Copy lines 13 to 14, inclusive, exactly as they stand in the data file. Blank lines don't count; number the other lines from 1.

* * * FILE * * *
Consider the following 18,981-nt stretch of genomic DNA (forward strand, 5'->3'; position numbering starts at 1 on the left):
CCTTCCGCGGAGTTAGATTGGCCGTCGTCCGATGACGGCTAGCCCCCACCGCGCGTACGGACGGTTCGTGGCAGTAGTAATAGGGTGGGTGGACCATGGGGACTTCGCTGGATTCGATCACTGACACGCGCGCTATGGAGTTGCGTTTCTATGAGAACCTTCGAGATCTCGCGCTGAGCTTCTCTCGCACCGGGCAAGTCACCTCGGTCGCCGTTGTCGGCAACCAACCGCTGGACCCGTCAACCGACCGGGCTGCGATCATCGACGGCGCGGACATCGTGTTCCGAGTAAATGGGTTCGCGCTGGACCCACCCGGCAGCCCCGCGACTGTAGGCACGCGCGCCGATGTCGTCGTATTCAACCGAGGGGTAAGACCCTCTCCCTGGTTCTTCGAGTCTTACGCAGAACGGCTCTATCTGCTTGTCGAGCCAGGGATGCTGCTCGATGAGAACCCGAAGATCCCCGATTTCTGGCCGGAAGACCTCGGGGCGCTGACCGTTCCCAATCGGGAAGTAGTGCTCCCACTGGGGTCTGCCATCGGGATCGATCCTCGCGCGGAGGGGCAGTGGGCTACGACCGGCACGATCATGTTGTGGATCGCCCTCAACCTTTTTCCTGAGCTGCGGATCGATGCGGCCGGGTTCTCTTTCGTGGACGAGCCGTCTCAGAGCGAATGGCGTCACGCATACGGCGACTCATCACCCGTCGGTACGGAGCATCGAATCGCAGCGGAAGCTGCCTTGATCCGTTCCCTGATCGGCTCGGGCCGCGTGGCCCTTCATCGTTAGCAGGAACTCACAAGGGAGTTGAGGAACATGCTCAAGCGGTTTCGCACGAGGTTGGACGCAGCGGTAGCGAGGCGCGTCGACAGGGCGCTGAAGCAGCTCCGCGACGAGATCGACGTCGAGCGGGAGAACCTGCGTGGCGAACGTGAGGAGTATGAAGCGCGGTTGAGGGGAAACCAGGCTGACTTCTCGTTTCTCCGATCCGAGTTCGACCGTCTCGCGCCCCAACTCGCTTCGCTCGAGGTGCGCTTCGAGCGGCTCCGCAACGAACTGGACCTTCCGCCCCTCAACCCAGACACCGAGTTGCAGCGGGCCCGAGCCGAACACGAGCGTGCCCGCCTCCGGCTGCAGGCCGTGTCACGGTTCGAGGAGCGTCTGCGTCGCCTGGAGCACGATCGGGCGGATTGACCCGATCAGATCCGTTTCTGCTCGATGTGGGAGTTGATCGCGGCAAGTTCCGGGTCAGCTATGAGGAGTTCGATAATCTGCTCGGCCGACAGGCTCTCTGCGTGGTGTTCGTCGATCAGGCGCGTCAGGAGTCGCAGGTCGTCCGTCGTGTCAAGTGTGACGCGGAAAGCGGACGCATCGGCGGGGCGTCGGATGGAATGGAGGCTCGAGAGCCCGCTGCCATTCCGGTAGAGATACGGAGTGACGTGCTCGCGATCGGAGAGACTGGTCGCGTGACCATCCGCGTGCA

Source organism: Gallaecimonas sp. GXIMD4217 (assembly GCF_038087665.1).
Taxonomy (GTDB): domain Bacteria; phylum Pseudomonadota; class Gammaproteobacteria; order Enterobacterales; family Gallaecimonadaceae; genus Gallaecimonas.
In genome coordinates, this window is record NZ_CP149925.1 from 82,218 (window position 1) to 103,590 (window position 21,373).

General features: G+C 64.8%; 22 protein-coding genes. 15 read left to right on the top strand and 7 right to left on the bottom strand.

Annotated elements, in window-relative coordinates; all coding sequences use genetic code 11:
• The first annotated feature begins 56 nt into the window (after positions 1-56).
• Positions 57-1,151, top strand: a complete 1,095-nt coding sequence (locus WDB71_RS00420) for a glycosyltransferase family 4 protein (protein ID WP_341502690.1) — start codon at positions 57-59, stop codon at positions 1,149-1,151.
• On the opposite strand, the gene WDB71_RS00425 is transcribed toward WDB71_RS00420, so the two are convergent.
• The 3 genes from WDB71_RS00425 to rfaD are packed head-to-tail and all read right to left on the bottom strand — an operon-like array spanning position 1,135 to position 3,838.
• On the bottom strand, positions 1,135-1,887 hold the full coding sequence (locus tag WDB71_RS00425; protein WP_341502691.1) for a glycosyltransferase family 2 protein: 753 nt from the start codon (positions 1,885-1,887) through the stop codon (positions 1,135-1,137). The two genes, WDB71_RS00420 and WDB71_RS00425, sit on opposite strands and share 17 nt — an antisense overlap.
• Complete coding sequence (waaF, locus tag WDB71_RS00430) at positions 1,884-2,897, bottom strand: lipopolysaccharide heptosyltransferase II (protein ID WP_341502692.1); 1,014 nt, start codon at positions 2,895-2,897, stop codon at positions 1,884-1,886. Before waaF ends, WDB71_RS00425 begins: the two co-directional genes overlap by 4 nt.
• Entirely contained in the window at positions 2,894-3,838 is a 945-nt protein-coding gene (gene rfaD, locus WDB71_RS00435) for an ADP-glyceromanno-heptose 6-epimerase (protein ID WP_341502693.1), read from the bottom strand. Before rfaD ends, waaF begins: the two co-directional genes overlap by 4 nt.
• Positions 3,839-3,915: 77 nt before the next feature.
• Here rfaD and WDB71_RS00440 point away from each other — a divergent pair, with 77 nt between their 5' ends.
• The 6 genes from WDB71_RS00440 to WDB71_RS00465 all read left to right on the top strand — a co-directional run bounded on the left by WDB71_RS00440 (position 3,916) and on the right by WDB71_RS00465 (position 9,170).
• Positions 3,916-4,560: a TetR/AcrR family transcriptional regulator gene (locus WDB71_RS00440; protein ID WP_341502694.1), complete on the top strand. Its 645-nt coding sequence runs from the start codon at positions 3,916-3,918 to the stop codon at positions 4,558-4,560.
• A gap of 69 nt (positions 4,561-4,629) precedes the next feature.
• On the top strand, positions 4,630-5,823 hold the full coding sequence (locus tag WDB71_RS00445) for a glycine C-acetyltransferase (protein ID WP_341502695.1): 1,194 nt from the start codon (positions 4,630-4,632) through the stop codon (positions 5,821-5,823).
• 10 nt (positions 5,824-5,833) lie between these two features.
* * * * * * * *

• Complete coding sequence (waaF, locus tag WDB71_RS00430) at positions 1,884-2,897, bottom strand: lipopolysaccharide heptosyltransferase II (protein ID WP_341502692.1); 1,014 nt, start codon at positions 2,895-2,897, stop codon at positions 1,884-1,886. Before waaF ends, WDB71_RS00425 begins: the two co-directional genes overlap by 4 nt.
• Entirely contained in the window at positions 2,894-3,838 is a 945-nt protein-coding gene (gene rfaD, locus WDB71_RS00435) for an ADP-glyceromanno-heptose 6-epimerase (protein ID WP_341502693.1), read from the bottom strand. Before rfaD ends, waaF begins: the two co-directional genes overlap by 4 nt.